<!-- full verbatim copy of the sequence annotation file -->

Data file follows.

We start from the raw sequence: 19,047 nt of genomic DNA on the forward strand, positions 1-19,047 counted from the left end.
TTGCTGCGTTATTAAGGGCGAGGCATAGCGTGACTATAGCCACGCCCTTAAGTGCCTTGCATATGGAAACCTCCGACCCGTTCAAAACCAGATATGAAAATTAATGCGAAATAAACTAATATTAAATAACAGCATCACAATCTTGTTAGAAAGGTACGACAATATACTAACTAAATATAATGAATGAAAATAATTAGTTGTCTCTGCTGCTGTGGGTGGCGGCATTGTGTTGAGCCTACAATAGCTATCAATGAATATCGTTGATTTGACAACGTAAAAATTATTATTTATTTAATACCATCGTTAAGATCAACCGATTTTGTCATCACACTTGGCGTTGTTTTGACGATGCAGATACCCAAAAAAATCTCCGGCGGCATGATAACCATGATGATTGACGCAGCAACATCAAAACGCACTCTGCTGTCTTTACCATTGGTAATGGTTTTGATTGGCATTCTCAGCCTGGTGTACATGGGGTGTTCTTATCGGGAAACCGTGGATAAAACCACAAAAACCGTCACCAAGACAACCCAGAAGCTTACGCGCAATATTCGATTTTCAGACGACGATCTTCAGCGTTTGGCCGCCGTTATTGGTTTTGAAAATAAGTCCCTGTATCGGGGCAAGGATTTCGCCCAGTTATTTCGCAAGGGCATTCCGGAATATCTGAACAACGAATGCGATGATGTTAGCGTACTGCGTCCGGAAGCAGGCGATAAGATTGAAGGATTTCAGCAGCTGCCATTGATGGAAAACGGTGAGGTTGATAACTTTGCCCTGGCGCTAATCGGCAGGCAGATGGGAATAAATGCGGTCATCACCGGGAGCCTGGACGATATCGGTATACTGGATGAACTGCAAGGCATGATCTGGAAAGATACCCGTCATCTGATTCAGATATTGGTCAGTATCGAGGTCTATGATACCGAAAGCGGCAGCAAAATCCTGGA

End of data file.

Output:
We start from the raw sequence: 19,047 nt of genomic DNA on the forward strand, positions 1-19,047 counted from the left end.
TTGCTGCGTTATTAAGGGCGAGGCATAGCGTGACTATAGCCACGCCCTTAAGTGCCTTGCATATGGAAACCTCCGACCCGTTCAAAACCAGATATGAAAATTAATGCGAAATAAACTAATATTAAATAACAGCATCACAATCTTGTTAGAAAGGTACGACAATATACTAACTAAATATAATGAATGAAAATAATTAGTTGTCTCTGCTGCTGTGGGTGGCGGCATTGTGTTGAGCCTACAATAGCTATCAATGAATATCGTTGATTTGACAACGTAAAAATTATTATTTATTTAATACCATCGTTAAGATCAACCGATTTTGTCATCACACTTGGCGTTGTTTTGACGATGCAGATACCCAAAAAAATCTCCGGCGGCATGATAACCATGATGATTGACGCAGCAACATCAAAACGCACTCTGCTGTCTTTACCATTGGTAATGGTTTTGATTGGCATTCTCAGCCTGGTGTACATGGGGTGTTCTTATCGGGAAACCGTGGATAAAACCACAAAAACCGTCACCAAGACAACCCAGAAGCTTACGCGCAATATTCGATTTTCAGACGACGATCTTCAGCGTTTGGCCGCCGTTATTGGTTTTGAAAATAAGTCCCTGTATCGGGGCAAGGATTTCGCCCAGTTATTTCGCAAGGGCATTCCGGAATATCTGAACAACGAATGCGATGATGTTAGCGTACTGCGTCCGGAAGCAGGCGATAAGATTGAAGGATTTCAGCAGCTGCCATTGATGGAAAACGGTGAGGTTGATAACTTTGCCCTGGCGCTAATCGGCAGGCAGATGGGAATAAATGCGGTCATCACCGGGAGCCTGGACGATATCGGTATACTGGATGAACTGCAAGGCATGATCTGGAAAGATACCCGTCATCTGATTCAGATATTGGTCAGTATCGAGGTCTATGATACCGAAAGCGGCAGCAAAATCCTGGA